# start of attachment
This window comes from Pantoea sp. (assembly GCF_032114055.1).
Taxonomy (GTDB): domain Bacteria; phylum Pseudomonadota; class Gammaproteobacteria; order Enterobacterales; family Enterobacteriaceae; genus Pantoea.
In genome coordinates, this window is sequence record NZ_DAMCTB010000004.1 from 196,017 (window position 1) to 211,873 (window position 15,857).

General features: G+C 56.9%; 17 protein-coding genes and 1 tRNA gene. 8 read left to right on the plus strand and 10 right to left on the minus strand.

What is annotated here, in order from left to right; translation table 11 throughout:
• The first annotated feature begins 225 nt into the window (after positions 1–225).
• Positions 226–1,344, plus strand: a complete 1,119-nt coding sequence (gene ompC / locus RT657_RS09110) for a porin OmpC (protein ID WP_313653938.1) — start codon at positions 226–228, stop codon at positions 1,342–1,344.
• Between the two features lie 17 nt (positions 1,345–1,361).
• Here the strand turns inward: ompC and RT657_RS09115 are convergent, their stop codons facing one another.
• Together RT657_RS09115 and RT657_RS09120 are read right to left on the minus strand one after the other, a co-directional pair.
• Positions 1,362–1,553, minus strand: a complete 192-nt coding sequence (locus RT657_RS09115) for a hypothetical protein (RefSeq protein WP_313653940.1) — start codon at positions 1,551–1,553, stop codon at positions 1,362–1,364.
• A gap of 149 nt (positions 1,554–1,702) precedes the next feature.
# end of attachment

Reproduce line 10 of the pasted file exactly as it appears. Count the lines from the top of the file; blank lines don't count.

• Together RT657_RS09115 and RT657_RS09120 are read right to left on the minus strand one after the other, a co-directional pair.